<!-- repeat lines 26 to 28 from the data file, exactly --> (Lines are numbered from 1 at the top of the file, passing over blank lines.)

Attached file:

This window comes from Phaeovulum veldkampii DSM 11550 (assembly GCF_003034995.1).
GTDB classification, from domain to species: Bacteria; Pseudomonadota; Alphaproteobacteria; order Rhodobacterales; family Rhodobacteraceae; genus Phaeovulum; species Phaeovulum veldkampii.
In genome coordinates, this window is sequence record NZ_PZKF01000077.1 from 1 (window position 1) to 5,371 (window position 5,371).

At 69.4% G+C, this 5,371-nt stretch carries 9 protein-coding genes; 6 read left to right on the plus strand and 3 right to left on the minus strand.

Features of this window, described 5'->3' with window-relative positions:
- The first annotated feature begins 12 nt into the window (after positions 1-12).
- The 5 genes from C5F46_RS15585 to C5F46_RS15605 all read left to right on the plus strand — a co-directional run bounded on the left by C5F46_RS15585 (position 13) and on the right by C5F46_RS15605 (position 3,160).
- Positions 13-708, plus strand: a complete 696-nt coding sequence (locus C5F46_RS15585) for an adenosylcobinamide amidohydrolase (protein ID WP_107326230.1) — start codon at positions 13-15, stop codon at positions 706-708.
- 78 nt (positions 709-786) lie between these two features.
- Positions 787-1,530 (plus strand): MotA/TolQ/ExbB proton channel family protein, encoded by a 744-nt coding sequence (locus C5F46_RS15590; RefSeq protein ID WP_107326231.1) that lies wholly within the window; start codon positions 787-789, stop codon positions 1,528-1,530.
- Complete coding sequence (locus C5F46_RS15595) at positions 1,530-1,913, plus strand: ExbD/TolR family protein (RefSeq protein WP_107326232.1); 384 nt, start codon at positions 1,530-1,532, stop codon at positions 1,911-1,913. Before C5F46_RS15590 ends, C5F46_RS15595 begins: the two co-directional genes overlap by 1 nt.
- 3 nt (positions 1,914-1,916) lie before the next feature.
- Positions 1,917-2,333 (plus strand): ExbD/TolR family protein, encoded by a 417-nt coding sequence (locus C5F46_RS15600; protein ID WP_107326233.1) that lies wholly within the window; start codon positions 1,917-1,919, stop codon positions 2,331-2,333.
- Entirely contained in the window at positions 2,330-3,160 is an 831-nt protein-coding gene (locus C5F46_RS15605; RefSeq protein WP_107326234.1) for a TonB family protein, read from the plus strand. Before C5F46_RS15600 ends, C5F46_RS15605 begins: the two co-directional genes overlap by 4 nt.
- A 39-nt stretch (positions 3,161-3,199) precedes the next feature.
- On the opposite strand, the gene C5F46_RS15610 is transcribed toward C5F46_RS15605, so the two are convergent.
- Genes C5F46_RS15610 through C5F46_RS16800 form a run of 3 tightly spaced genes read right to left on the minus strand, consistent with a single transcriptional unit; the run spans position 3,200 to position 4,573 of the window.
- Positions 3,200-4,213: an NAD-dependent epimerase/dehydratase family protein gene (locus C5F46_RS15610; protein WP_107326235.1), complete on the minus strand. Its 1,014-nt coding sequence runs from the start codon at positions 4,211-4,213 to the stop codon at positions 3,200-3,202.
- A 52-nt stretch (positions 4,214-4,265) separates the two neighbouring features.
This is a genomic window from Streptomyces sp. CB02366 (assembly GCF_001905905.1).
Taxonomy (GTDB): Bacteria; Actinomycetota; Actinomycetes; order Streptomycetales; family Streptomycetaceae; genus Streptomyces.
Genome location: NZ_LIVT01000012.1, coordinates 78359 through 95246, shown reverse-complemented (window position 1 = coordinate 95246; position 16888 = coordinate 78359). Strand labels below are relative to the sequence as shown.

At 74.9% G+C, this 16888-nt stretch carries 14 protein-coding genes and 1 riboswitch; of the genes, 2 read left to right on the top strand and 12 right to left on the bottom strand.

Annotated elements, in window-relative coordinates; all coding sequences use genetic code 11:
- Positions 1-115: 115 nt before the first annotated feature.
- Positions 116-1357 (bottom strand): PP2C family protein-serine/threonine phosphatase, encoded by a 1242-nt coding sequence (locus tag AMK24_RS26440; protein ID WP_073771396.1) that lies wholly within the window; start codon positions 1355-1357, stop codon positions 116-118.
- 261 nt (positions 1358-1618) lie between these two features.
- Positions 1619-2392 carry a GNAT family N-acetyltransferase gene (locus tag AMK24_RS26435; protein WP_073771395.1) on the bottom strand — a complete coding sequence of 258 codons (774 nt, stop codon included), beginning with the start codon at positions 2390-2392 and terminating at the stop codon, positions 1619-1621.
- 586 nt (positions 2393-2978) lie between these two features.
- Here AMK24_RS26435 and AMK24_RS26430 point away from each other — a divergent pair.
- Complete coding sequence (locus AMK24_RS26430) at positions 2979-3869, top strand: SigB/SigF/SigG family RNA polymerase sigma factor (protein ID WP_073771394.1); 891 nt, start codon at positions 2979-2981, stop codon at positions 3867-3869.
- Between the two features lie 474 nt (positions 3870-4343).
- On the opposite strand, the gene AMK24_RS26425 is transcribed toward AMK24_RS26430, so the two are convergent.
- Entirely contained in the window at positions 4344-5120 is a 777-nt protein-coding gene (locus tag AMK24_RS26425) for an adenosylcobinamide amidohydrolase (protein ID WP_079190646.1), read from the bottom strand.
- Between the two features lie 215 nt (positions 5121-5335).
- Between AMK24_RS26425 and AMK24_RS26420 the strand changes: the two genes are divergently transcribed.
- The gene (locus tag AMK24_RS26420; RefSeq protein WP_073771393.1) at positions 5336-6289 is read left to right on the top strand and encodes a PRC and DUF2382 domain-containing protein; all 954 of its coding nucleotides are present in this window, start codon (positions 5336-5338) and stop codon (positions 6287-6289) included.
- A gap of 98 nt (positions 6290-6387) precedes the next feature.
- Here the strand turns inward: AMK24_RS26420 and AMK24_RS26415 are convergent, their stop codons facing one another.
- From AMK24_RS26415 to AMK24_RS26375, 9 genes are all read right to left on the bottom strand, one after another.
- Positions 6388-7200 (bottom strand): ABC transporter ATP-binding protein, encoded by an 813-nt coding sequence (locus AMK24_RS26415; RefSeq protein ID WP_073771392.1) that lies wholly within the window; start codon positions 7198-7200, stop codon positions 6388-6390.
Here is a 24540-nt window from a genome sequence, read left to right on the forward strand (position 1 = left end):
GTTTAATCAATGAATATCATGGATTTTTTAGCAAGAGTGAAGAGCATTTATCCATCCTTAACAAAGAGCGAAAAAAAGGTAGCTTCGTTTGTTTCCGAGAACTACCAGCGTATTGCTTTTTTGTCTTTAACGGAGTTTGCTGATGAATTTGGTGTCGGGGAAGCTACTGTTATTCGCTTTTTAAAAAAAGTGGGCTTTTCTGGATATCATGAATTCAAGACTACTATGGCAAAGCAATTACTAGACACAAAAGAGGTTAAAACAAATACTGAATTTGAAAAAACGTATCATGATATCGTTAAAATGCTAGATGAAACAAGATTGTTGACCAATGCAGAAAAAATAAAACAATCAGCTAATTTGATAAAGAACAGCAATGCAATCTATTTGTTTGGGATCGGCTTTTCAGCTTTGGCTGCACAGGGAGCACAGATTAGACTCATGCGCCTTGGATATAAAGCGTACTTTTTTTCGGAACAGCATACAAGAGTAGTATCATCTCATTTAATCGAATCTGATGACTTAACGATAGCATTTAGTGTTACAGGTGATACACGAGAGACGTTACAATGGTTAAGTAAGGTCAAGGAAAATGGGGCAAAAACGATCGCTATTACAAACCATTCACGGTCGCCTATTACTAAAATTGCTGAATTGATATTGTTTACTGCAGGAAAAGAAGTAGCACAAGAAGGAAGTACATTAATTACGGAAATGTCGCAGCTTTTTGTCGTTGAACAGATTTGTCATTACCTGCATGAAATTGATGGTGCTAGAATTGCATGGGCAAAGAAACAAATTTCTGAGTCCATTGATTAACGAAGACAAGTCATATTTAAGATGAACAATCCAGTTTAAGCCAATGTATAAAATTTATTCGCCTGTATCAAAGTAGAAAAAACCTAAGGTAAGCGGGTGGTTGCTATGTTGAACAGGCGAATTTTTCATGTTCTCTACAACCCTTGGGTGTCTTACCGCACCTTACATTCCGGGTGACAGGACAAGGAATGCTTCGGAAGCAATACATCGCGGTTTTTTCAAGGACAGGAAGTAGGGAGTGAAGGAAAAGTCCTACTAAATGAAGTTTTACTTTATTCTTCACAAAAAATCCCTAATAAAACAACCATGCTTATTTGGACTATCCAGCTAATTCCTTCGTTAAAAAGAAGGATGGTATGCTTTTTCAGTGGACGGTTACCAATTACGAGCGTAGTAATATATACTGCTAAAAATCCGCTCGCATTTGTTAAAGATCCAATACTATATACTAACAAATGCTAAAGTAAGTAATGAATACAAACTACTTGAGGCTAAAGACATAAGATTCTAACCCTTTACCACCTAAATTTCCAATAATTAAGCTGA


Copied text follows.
- Positions 116-1357 (bottom strand): PP2C family protein-serine/threonine phosphatase, encoded by a 1242-nt coding sequence (locus tag AMK24_RS26440; protein ID WP_073771396.1) that lies wholly within the window; start codon positions 1355-1357, stop codon positions 116-118.
- 261 nt (positions 1358-1618) lie between these two features.
- Positions 1619-2392 carry a GNAT family N-acetyltransferase gene (locus tag AMK24_RS26435; protein WP_073771395.1) on the bottom strand — a complete coding sequence of 258 codons (774 nt, stop codon included), beginning with the start codon at positions 2390-2392 and terminating at the stop codon, positions 1619-1621.